Another aspect of this is that I find many nowadays seem to see all such tales or information of nothing with any real-world merit. However, we’re forgetting one simple fact: much of our modern knowledge, understanding and advancements in modern medicine often have a foundation in  old folk remedies. Such examples include: the cherished benefits of honey. We now know in a modern scientific world why that is.  Along with certain plants and herbs being associated with healing and protection. Often such plants actually contain anti-bacterial or anti-fungal properties.

With observing such trends  this further fueled my fascination with studying such things often referred to as “old folk-remedies” and “wives tales.” I found a deep connection and sense of pride connecting with my German/Northern European heritage by studying the folk beliefs, customs, and even superstitions of my ancestors.  As well learning comparative customs from the cultures of surrounding peoples. And of course as anyone of a German or Scandivian background will know that even within one respective general group there is much variation. One example is that my own family background is that more so of Scandinavian and North-German or rather my family is predominantly of a Plattdeutsch background.

Many are often intrigued to notice that there is some actual major variation of my specific background and that of my significant other’s who is Bayerische   (Bavarian.)   In-fact even in-terms of dialect and language I can honestly say that I have a hard (nearly impossible) time trying to understand a conversation between my fiancé and in-laws.  The type of Deutsch they speak sounds much different than that of the Platt or Pommern dialect Hochdeutsch and the accents I heard my own grandparents speak.  Just as how I believed my fiancé must have had the most terrific childhood ever cause you know….. They have Krampus!

When meeting my now soon to be husband we immediately bounded over our love and passion of lore, history and our culture. And of course for me it allowed me to discover a whole new world of German customs and lore that I was previously not entirely familiar with.  The fascinating thing about the Bavarian and Alpine people is that they have so wonderfully kept their traditions and customs in-tact.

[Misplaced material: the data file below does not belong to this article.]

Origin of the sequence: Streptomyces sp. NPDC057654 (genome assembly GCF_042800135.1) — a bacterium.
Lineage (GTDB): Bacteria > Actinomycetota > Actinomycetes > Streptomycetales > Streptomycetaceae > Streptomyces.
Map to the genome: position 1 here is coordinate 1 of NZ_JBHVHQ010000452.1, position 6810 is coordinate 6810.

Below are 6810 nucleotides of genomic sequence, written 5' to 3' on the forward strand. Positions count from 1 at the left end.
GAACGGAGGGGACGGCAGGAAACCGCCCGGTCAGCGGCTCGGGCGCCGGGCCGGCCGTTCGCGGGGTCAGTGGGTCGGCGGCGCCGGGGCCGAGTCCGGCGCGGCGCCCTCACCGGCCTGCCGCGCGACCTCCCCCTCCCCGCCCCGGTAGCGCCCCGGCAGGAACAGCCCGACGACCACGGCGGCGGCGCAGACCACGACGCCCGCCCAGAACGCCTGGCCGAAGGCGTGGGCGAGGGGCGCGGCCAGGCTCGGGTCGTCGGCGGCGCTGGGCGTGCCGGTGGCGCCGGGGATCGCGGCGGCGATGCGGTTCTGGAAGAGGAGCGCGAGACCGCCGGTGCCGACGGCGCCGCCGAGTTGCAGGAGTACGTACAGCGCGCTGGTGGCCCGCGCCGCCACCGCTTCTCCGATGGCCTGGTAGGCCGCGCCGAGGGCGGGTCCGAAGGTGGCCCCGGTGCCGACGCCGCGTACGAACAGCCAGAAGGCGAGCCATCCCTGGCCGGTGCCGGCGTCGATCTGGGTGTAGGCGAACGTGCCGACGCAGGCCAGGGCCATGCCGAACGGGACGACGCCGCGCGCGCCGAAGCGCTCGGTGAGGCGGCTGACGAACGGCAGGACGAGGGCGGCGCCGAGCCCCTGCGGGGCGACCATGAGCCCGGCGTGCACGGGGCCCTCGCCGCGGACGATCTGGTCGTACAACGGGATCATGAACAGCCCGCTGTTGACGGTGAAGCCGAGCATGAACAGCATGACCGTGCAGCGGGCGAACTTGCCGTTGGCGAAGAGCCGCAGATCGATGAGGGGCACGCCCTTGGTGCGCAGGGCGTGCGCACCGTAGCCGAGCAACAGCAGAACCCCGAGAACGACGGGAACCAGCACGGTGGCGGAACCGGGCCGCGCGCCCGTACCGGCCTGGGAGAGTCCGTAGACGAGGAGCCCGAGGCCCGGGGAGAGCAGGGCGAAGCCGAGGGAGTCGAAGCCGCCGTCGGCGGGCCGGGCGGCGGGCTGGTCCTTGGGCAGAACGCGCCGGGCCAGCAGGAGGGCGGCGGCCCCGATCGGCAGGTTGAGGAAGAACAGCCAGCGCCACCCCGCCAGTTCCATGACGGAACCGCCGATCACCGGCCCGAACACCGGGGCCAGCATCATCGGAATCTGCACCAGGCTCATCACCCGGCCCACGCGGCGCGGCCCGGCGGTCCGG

One instance I recall last fall I was preparing my usual tinctures and remedies I always keep on hand for the fall and winter season ecspecially.  A lot of garlic infusions along with elberberry and echinacea blends. Mixtures I create both for their handy medicinal uses ecspecially for assisting the immune system in the cold season along with uses in Hexerei workings to do with such works in a magical manner.  As I was doing so my fiancé was watching “Bayersiche YouTube” he came across a video and said “Here this! You will find of interest. This is a popular remedy back home. I know it from growing up.”  He then explained to me  the subject matter something called  “Schwarzer Radi Hustensaft” roughly translated to English it would be “Black Radish Cough syrup.”  He explained to me that this remedy has been popular with and prepared by the Alpine people for centuries.

The ingredients for the preparation of such would be as follows:

~Schwarzer Radi (Black Radish)  or sometimes it is often called “Black Spanish Radish.”

~Brown sugar or raw cane sugar

~Honey

Preperation method involves first cutting the top off of the black radish. Then from here you want cut into some of the inner-flesh hollowing some of it out as to make a funnel  with the radish.

Like so:

As you can see you want your radish to sit on top of a glass/ container as a funnel would. From here place your brown sugar into the radish, then pour in your honey.

What happens now is your ingredients will slowly sift into the glass. The process should take a couple hours. Thus the honey and sugar is slowly being infused with the juices and properties of the black radish.

This is the most common and traditional “Bavarian method” that I was informed of. However, off hand I know that some may find it easier to make a similar such concoction by means similar to how I make my own garlic infused honey/syrup.

This can be done by dicing the radish into pieces or cubes. Letting it steep in honey for sometime. An additional step (if desired) one can also add chopped garlic cloves to add the added benefits of garlic.